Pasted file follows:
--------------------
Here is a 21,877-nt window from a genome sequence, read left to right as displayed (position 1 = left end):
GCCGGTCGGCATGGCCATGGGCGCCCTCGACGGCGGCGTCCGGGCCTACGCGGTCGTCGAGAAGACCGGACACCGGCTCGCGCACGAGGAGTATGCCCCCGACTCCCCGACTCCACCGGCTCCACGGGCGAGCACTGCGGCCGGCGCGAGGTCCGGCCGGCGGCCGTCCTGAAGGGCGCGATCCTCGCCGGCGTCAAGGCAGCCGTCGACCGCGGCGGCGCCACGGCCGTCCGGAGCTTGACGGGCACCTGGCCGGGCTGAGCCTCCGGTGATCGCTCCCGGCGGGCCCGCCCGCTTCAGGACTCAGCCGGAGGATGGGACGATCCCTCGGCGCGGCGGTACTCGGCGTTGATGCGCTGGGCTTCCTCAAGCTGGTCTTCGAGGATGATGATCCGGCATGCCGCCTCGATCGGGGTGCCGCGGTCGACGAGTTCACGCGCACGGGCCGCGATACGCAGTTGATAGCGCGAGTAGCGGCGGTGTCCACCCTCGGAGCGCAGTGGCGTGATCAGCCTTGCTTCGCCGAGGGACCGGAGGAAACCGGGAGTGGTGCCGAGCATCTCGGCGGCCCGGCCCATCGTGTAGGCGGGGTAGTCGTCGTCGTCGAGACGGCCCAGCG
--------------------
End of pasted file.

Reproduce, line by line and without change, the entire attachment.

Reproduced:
Here is a 21,877-nt window from a genome sequence, read left to right as displayed (position 1 = left end):
GCCGGTCGGCATGGCCATGGGCGCCCTCGACGGCGGCGTCCGGGCCTACGCGGTCGTCGAGAAGACCGGACACCGGCTCGCGCACGAGGAGTATGCCCCCGACTCCCCGACTCCACCGGCTCCACGGGCGAGCACTGCGGCCGGCGCGAGGTCCGGCCGGCGGCCGTCCTGAAGGGCGCGATCCTCGCCGGCGTCAAGGCAGCCGTCGACCGCGGCGGCGCCACGGCCGTCCGGAGCTTGACGGGCACCTGGCCGGGCTGAGCCTCCGGTGATCGCTCCCGGCGGGCCCGCCCGCTTCAGGACTCAGCCGGAGGATGGGACGATCCCTCGGCGCGGCGGTACTCGGCGTTGATGCGCTGGGCTTCCTCAAGCTGGTCTTCGAGGATGATGATCCGGCATGCCGCCTCGATCGGGGTGCCGCGGTCGACGAGTTCACGCGCACGGGCCGCGATACGCAGTTGATAGCGCGAGTAGCGGCGGTGTCCACCCTCGGAGCGCAGTGGCGTGATCAGCCTTGCTTCGCCGAGGGACCGGAGGAAACCGGGAGTGGTGCCGAGCATCTCGGCGGCCCGGCCCATCGTGTAGGCGGGGTAGTCGTCGTCGTCGAGACGGCCCAGCG